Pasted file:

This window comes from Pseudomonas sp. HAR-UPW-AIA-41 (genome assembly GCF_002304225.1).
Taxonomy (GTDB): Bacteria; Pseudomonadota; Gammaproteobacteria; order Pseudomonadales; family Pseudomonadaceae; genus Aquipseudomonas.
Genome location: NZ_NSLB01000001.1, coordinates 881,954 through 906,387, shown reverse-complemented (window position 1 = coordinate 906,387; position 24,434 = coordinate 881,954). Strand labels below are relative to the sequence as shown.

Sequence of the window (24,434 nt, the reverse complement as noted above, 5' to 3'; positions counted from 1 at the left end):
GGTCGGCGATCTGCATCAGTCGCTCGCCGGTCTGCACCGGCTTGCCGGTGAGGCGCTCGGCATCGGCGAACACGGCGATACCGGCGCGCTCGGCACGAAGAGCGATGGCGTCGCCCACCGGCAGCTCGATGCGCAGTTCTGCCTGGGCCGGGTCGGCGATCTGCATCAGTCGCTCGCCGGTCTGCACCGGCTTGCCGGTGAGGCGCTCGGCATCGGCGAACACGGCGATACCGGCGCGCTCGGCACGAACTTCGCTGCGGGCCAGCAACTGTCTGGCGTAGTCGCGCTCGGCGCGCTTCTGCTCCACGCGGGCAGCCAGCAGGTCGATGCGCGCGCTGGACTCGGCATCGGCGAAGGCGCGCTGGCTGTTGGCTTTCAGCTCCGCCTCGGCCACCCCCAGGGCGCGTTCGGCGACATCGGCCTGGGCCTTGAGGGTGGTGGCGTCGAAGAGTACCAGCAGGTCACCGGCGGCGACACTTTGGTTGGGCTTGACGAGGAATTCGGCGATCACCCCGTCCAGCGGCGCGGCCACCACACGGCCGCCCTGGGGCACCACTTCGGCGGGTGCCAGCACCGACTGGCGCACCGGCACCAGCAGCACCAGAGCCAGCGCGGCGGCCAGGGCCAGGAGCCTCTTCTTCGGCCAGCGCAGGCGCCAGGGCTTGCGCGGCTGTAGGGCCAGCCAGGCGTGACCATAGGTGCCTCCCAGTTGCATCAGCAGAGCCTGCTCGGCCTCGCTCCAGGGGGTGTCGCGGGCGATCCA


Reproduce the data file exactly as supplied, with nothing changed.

This window comes from Pseudomonas sp. HAR-UPW-AIA-41 (genome assembly GCF_002304225.1).
Taxonomy (GTDB): Bacteria; Pseudomonadota; Gammaproteobacteria; order Pseudomonadales; family Pseudomonadaceae; genus Aquipseudomonas.
Genome location: NZ_NSLB01000001.1, coordinates 881,954 through 906,387, shown reverse-complemented (window position 1 = coordinate 906,387; position 24,434 = coordinate 881,954). Strand labels below are relative to the sequence as shown.

Sequence of the window (24,434 nt, the reverse complement as noted above, 5' to 3'; positions counted from 1 at the left end):
GGTCGGCGATCTGCATCAGTCGCTCGCCGGTCTGCACCGGCTTGCCGGTGAGGCGCTCGGCATCGGCGAACACGGCGATACCGGCGCGCTCGGCACGAAGAGCGATGGCGTCGCCCACCGGCAGCTCGATGCGCAGTTCTGCCTGGGCCGGGTCGGCGATCTGCATCAGTCGCTCGCCGGTCTGCACCGGCTTGCCGGTGAGGCGCTCGGCATCGGCGAACACGGCGATACCGGCGCGCTCGGCACGAACTTCGCTGCGGGCCAGCAACTGTCTGGCGTAGTCGCGCTCGGCGCGCTTCTGCTCCACGCGGGCAGCCAGCAGGTCGATGCGCGCGCTGGACTCGGCATCGGCGAAGGCGCGCTGGCTGTTGGCTTTCAGCTCCGCCTCGGCCACCCCCAGGGCGCGTTCGGCGACATCGGCCTGGGCCTTGAGGGTGGTGGCGTCGAAGAGTACCAGCAGGTCACCGGCGGCGACACTTTGGTTGGGCTTGACGAGGAATTCGGCGATCACCCCGTCCAGCGGCGCGGCCACCACACGGCCGCCCTGGGGCACCACTTCGGCGGGTGCCAGCACCGACTGGCGCACCGGCACCAGCAGCACCAGAGCCAGCGCGGCGGCCAGGGCCAGGAGCCTCTTCTTCGGCCAGCGCAGGCGCCAGGGCTTGCGCGGCTGTAGGGCCAGCCAGGCGTGACCATAGGTGCCTCCCAGTTGCATCAGCAGAGCCTGCTCGGCCTCGCTCCAGGGGGTGTCGCGGGCGATCCA